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Rock guitar pioneer Les Paul dies:
Les Paul, whose pioneering electric guitars were used by a legion of rock stars, has died at the age of 94.

Mr Paul died from complications of pneumonia in New York, according to Gibson, the firm that sold his guitars. He is credited with developing one of the first solid-body electric guitars, which went on sale in 1952 and contributed to the birth of rock. He also developed other influential recording innovations such as multi-track recording and overdubbing. And he was credited with inventing the eight-track tape recorder.

Innovator
U2 guitarist The Edge, Led Zeppelin's Jimmy Page, Guns N' Roses star Slash and the Sex Pistols' Steve Jones are among those closely associated with the Les Paul sound. Henry Juszkiewicz, chairman of Gibson Guitar, said: "His influence extends around the globe and across every boundary."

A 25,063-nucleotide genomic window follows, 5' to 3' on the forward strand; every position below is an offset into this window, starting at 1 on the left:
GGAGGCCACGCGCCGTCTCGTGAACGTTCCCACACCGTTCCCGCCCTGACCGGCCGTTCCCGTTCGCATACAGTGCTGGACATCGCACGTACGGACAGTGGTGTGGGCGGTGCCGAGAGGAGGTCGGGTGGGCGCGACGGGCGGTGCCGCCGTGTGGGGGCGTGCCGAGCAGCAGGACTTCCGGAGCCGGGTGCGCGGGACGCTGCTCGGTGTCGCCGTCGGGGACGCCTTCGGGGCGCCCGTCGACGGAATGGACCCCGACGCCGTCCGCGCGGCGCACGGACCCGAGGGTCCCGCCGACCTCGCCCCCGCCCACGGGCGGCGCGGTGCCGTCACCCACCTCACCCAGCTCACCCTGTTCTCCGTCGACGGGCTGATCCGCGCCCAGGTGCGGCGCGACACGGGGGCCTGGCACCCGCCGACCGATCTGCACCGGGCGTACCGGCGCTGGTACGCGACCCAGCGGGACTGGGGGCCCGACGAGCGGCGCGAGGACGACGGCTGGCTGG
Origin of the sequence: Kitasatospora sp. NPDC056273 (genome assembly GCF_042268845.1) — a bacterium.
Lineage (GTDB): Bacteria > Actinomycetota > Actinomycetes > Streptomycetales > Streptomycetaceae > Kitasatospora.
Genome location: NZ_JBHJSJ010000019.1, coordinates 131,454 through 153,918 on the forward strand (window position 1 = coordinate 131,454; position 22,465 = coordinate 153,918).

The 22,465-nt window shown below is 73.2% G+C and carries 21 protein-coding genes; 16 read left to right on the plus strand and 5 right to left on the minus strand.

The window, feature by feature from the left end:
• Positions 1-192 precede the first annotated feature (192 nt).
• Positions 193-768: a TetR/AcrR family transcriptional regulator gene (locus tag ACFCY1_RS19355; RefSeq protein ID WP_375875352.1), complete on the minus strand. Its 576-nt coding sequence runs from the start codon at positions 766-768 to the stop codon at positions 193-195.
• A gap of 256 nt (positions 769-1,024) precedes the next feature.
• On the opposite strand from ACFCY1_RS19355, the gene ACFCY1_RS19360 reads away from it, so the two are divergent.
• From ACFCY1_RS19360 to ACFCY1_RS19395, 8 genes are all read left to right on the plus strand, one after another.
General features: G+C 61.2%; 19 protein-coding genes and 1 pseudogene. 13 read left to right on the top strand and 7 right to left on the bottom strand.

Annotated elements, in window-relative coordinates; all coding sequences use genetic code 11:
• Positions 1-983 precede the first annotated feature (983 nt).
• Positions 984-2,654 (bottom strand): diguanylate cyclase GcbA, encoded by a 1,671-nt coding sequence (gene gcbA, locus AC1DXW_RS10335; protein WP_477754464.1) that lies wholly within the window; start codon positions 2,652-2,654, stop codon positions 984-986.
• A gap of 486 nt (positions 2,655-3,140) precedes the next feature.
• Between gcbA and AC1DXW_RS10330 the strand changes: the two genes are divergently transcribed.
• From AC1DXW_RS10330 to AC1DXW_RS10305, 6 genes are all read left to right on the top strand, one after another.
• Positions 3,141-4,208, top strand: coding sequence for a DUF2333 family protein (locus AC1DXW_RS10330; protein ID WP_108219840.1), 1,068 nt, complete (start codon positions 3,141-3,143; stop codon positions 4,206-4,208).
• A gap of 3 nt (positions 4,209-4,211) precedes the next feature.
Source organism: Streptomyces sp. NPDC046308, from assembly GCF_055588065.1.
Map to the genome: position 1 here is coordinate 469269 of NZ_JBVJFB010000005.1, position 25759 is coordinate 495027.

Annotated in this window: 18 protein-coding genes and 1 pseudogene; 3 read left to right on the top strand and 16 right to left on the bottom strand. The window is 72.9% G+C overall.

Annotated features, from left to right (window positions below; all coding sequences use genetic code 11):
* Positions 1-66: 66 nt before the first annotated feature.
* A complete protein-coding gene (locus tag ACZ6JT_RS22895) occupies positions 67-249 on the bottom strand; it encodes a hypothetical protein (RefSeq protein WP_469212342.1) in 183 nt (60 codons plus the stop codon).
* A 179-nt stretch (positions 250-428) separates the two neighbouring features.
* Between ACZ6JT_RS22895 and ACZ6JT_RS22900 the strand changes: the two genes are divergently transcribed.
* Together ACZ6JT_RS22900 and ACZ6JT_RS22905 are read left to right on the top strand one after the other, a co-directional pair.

Gibson president Dave Berryman said: "As the 'father of the electric guitar', he was not only one of the world's greatest innovators but a legend who created, inspired and contributed to the success of musicians around the world." He was inducted into the Grammy Hall of Fame in 1978 and the Rock 'n' Roll Hall of Fame in 1988.

Les Paul began as a country and jazz musician, playing with acts such as Bing Crosby and Nat King Cole. Unhappy with acoustic guitars, he designed his solid-body electric guitar in 1941. It did not go on sale for another 11 years, by which time Leo Fender's rival model was already on the market. Mr Paul continued to refine his guitar design throughout the 1950s, while also working on other technical innovations. He first used multi-tracking - where separate recordings are combined - in the 1950 number one hit How High the Moon, a duet with his future wife Mary Ford.

Les Paul's guitars were played by stars like Sir Paul McCartney
Les Paul began as a country and jazz musician. Photo: Gene Martin